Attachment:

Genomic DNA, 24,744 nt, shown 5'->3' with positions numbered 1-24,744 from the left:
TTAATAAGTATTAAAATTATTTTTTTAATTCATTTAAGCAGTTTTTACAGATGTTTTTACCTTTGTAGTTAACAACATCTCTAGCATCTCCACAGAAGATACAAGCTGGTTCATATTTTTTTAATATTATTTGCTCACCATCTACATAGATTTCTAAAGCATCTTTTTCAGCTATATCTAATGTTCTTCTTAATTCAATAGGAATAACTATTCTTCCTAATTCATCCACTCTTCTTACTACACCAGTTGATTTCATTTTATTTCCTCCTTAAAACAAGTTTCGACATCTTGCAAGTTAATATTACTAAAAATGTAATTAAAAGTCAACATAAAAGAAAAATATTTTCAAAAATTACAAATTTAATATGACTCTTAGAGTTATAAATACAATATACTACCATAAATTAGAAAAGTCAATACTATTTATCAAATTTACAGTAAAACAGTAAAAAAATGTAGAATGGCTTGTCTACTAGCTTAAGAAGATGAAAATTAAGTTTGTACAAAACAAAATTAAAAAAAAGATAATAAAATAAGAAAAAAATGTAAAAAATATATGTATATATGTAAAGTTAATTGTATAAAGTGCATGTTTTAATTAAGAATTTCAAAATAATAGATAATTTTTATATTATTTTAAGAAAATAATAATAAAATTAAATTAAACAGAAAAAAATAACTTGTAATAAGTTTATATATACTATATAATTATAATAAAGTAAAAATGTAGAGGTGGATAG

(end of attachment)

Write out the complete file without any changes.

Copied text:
Genomic DNA, 24,744 nt, shown 5'->3' with positions numbered 1-24,744 from the left:
TTAATAAGTATTAAAATTATTTTTTTAATTCATTTAAGCAGTTTTTACAGATGTTTTTACCTTTGTAGTTAACAACATCTCTAGCATCTCCACAGAAGATACAAGCTGGTTCATATTTTTTTAATATTATTTGCTCACCATCTACATAGATTTCTAAAGCATCTTTTTCAGCTATATCTAATGTTCTTCTTAATTCAATAGGAATAACTATTCTTCCTAATTCATCCACTCTTCTTACTACACCAGTTGATTTCATTTTATTTCCTCCTTAAAACAAGTTTCGACATCTTGCAAGTTAATATTACTAAAAATGTAATTAAAAGTCAACATAAAAGAAAAATATTTTCAAAAATTACAAATTTAATATGACTCTTAGAGTTATAAATACAATATACTACCATAAATTAGAAAAGTCAATACTATTTATCAAATTTACAGTAAAACAGTAAAAAAATGTAGAATGGCTTGTCTACTAGCTTAAGAAGATGAAAATTAAGTTTGTACAAAACAAAATTAAAAAAAAGATAATAAAATAAGAAAAAAATGTAAAAAATATATGTATATATGTAAAGTTAATTGTATAAAGTGCATGTTTTAATTAAGAATTTCAAAATAATAGATAATTTTTATATTATTTTAAGAAAATAATAATAAAATTAAATTAAACAGAAAAAAATAACTTGTAATAAGTTTATATATACTATATAATTATAATAAAGTAAAAATGTAGAGGTGGATAG